Two Pilates exercises for a flatter tummy!
Researchers from Auburn University in Montgomery, Alabama conducted a study to test what form of tummy exercises are the most effective. They compared the traditional crunch to 3 Pilates exercises and found that 2 of the Pilates exercises worked the transverse abdominis and internal obliques the most! Click here to read the full article.
What were these two exercises? “The Hundred” and “Double leg stretch.”
Here’s how to do them:
Beginner: Lying on your back, flatten your back into the mat and lift your legs into a table top position. (picture 1 below)
Intermediate/advanced: Lying on your back, keep a neutral spine and straighten your legs out to a 45 degree angle or as low as you can go keeping your back supported. (picture 2 below)
Take 5 short breaths in through the nose and 5 short breaths out the mouth. Repeat x 10 – 100 breaths!
Inhale to prepare, exhale and lift the head, shoulders and arms off the mat into a curl keeping the belly button pulled down towards the spine and the spine in the appropriate position.
In time with the breathing, do small pumps up and down with straight arms keeping the body stable and the tummy down. Keep pumping the arms until you have completed 10 reps of breaths then lower the body down and hug the knees into the chest.
*Note: Keep the neck and shoulders soft. If you feel the neck straining, bring the chin towards the chest and if that doesn’t help, start with 5 reps and build up to 10.
Double leg stretch
Lying on your back, beginners flatten the back into the mat, intermediate/advanced keep the spine neutral. Sink the belly button down towards the spine. Legs up in a table top position and arms next to your sides.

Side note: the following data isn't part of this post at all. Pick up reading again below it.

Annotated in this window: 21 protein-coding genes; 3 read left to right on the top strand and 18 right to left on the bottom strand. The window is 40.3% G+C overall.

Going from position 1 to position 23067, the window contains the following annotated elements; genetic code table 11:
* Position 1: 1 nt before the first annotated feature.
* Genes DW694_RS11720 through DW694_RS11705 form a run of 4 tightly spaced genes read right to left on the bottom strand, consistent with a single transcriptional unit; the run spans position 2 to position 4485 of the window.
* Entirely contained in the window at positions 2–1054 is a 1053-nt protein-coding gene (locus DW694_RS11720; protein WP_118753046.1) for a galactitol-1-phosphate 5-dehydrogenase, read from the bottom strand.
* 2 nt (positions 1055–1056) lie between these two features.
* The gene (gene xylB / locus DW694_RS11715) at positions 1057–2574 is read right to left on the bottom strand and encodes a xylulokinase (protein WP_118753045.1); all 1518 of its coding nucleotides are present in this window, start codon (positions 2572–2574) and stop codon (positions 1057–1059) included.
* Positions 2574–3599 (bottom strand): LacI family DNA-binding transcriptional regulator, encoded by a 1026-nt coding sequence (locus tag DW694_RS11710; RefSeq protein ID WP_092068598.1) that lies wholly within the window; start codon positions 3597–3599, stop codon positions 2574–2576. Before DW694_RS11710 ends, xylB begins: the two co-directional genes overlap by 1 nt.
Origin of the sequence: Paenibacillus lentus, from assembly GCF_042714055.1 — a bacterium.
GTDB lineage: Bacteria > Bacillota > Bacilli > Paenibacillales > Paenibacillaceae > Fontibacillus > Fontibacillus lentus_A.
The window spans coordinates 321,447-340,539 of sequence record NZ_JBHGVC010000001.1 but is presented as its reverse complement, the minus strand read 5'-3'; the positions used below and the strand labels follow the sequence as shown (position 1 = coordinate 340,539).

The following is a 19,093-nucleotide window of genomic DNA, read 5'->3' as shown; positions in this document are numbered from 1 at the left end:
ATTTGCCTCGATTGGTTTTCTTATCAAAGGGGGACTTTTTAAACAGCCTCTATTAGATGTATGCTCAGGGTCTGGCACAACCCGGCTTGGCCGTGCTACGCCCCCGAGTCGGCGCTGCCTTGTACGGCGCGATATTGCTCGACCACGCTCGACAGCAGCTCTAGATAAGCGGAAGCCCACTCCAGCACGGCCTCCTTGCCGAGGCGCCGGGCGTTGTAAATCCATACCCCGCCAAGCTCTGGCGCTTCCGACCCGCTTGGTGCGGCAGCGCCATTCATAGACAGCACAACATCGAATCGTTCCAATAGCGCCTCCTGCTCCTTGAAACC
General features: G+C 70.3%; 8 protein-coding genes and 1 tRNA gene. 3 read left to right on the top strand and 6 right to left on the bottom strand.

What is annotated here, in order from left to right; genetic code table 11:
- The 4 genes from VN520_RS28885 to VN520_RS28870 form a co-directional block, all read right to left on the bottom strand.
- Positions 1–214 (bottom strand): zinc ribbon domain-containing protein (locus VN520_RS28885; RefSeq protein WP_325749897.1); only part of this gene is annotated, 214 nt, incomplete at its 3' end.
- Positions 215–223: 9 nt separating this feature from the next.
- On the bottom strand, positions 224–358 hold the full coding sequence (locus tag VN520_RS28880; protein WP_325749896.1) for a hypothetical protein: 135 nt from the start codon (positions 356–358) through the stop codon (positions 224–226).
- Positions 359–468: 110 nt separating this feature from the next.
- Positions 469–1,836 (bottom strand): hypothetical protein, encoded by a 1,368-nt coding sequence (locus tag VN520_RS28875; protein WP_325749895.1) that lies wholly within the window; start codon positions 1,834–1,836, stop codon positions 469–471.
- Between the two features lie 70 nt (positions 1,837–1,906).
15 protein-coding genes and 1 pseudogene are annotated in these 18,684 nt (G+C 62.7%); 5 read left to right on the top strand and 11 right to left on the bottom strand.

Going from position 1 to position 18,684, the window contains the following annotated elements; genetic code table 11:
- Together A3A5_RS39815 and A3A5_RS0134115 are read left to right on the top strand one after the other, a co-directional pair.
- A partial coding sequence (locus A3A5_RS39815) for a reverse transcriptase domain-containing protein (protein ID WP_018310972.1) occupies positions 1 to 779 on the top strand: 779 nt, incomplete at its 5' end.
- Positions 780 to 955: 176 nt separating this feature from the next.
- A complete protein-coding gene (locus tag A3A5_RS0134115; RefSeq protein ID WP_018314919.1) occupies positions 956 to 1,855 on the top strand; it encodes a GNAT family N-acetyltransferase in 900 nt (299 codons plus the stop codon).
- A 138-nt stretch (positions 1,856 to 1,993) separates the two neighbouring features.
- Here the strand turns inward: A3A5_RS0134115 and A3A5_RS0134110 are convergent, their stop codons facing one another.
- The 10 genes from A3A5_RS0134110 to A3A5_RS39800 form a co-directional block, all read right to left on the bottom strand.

Inhale to prepare and exhale as you lift your head, shoulders and arms off the floor into a curl. (picture 1 below)
Inhale and extend the legs to a 45 degree angle and bring the arms straight back next to the ears. (picture 2 below)
Exhale and circle the arms round bringing them back to your sides and bring the legs back to the table top position.
Repeat x 8.
*Note: keep the tummy flat, the back in the appropriate position and the neck and shoulders soft.
The transverse abdominis is an extremely important muscle, but difficult to target, and often forgotten about or not known about. A weak transverse can contribute to bad posture, back pain and an overall weak core. But when strengthened, the transverse acts like a corset and helps to support your back, prevent injuries and straight away gives the appearance of a flat tummy. Unless you were born with genes from heaven or stick to a strict eating plan, chances are you don’t naturally have a flat tummy. Start becoming aware of your transverse, stand tall and keep your belly button drawn in towards your spine. The more aware of this you become, the closer you will be to a flatter tummy, a stronger back and core and an overall better posture and attitude! No amount of crunches can do that!